Grass Is Always Browner On The Other Side Of The Fence Day
Do you consider yourself an optimist or pessimist? Is the glass half-full or half-empty? If you tend to think the grass is always greener on the other side of the fence, don't forget you still have to mow it! And speaking of grass...March 30 is the Grass is Always Browner on the Other Side of the Fence Day.
The Grass is Always Browner on the Other Side of the Fence Day reminds us to stop and reflect on our many blessings. While a relationship, job, living and/or financial situations may not be perfect, today is the perfect day to appreciate the things we have as well as the very special people in our lives who we hold near-and-dear to our hearts. Just because something or someone may sound perfect, things are not always as they seem.
This holiday was created to honor the people who never left their old life just because they thought the "grass was greener on the other side." It was also created to inspire people to be happy with what they have, rather than selfish and greedy and envious of other people.
National Doctors Day
National Doctors' Day is held every year on March 30th in the United States. It is a day to celebrate the contribution of physicians who serve our country by caring for its' citizens. The first Doctor's Day observance was March 30, 1933 in Winder, Georgia. Eudora Brown Almond, wife of Dr. Charles B. Almond, decided to set aside a day to honor physicians. This first observance included the mailing greeting cards and placing flowers on graves of deceased doctors. On March 30, 1958, a Resolution Commemorating Doctors' Day was adopted by the United States House of Representatives. In 1990, legislation was introduced in the House and Senate to establish a national Doctor's Day. Following overwhelming approval by the United States Senate and the House of Representatives, on October 30, 1990, President George Bush signed S.J. RES. #366 (which became Public Law 101-473) designating March 30th as "National Doctor's Day."
More than the application of science and technology, medicine is a special calling, and those who have chosen this vocation in order to serve their fellowman understand the tremendous responsibility it entails. Referring to the work of physicians, Dr. Elmer Hess, a former president of the American Medical Association, once wrote: "There is no greater reward in our profession than the knowledge that God has entrusted us with the physical care of His people. The Almighty has reserved for Himself the power to create life, but He has assigned to a few of us the responsibility of keeping in good repair the bodies in which this life is sustained." Accordingly, reverence for human life and individual dignity is both the hallmark of a good physician and the key to truly beneficial advances in medicine.
The day-to-day work of healing conducted by physicians throughout the United States has been shaped, in large part, by great pioneers in medical research. Many of those pioneers have been Americans. Indeed, today we gratefully remember physicians such as Dr. Daniel Hale Williams and Dr. Charles Drew, who not only advanced their respective fields but also brought great honor and pride to their fellow Black Americans. We pay tribute to doctors such as Albert Sabin and Jonas Salk, whose vaccines for poliomyelitis helped to overcome one of the world's most dread childhood diseases. We also recall the far-reaching humanitarian efforts of Americans such as Dr. Thomas Dooley, as well as the forward-looking labors of pioneers such as members of the National Institutes of Health, who are helping to lead the Nation's fight against AIDS, cancer, and other life-threatening diseases. These and other celebrated American physicians have enabled mankind to make significant strides in the ongoing struggle against disease.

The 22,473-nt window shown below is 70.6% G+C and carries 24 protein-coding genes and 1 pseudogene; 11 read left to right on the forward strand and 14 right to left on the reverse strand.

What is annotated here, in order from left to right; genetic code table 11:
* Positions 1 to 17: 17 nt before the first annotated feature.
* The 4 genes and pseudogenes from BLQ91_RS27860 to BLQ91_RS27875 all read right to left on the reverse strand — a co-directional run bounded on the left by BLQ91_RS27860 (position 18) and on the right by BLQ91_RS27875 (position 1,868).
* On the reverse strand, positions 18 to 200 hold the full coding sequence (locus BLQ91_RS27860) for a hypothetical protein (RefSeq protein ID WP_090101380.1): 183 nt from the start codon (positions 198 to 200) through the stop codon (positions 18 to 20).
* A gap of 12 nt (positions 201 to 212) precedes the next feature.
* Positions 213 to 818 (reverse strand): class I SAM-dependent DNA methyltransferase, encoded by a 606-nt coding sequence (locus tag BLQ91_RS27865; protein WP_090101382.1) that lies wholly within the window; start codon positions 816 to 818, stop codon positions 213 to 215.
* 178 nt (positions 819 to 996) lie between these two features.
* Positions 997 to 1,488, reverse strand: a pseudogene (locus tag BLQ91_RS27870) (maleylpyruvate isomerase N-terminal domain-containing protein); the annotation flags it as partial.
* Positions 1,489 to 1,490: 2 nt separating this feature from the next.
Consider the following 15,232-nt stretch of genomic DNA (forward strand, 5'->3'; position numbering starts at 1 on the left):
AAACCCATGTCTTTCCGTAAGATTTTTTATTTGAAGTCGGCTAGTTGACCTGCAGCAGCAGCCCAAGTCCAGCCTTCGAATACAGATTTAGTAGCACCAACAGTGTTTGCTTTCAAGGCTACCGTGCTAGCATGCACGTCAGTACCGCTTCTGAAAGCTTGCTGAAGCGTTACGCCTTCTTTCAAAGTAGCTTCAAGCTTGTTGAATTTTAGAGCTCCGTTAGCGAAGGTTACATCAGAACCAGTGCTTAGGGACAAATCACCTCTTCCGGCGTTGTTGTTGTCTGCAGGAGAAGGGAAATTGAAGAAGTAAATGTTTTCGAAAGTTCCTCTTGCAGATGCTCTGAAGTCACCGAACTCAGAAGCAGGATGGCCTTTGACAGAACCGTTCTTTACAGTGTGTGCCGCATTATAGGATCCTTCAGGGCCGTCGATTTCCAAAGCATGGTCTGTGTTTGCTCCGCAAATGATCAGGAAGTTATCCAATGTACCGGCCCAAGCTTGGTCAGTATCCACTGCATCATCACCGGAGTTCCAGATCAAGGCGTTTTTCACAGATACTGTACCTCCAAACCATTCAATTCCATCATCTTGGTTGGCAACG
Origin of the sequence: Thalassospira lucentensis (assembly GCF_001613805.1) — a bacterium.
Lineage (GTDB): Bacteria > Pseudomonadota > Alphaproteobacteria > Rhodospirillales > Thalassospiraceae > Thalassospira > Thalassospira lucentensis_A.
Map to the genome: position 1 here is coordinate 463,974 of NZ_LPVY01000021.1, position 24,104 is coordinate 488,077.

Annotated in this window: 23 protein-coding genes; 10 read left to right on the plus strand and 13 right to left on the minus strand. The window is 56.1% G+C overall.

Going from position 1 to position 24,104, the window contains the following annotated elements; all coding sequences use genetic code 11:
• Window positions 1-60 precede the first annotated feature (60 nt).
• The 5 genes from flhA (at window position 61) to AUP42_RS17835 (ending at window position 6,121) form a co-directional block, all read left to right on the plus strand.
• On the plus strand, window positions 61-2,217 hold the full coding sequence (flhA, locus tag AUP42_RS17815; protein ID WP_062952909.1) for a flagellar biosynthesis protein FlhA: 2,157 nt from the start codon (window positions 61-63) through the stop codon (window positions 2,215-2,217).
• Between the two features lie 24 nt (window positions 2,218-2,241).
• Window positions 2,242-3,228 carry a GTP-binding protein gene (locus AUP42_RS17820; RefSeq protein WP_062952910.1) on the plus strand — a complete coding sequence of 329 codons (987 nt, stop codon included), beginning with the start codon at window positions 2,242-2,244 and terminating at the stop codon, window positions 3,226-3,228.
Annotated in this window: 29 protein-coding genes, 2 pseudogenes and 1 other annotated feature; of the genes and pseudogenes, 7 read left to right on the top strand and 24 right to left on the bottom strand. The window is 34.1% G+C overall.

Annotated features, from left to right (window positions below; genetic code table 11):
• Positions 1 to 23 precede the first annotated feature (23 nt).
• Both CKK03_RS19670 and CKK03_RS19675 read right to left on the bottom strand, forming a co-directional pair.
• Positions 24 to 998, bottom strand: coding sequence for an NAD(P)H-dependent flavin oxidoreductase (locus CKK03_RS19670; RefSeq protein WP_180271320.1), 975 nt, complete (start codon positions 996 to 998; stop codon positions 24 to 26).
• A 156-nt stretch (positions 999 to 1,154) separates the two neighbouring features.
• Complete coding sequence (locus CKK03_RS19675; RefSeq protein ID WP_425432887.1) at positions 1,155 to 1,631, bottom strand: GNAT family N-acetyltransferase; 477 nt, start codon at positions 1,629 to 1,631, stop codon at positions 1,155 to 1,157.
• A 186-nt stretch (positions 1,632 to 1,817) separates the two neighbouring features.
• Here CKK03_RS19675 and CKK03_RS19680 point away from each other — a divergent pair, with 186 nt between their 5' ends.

However, in addition to the doctors whose name we easily recognize, there are countless others who carry on the quite work of healing each day in communities throughout the United States -- indeed, throughout the world. Common to the experience of each of them, from the specialist in research to the general practitioner, are hard work, stress, and sacrifice. All those Americans who serve as licensed physicians have engaged in years of study and training, often at great financial cost. Most endure long and unpredictable hours, and many must cope with the conflicting demands of work and family life.
As we recognize our Nation's physicians for their leadership in the prevention and treatment of illness and injury, it is fitting that we pay special tribute to those who serve as members of the Armed Forces and Reserves and are now deployed in support of Operation Desert Storm. Whether they carry the tools of healing into the heat of battle or stand duty at medical facilities in the Persian Gulf and elsewhere, these dedicated physicians -- along with thousands of nurses and other medical personnel -- are ital to the success of our mission. We salute them for their courage and sacrifice, and we pray for their safety. We also pray for all those who come in need of their care.
In honor of America's physicians, the Congress, by Senate Joint Resolution 366 (Public Law 101-473), has designated March 30, 1991, as "National Doctors Day" and has authorized and requested the President to issue a proclamation in observance of this day.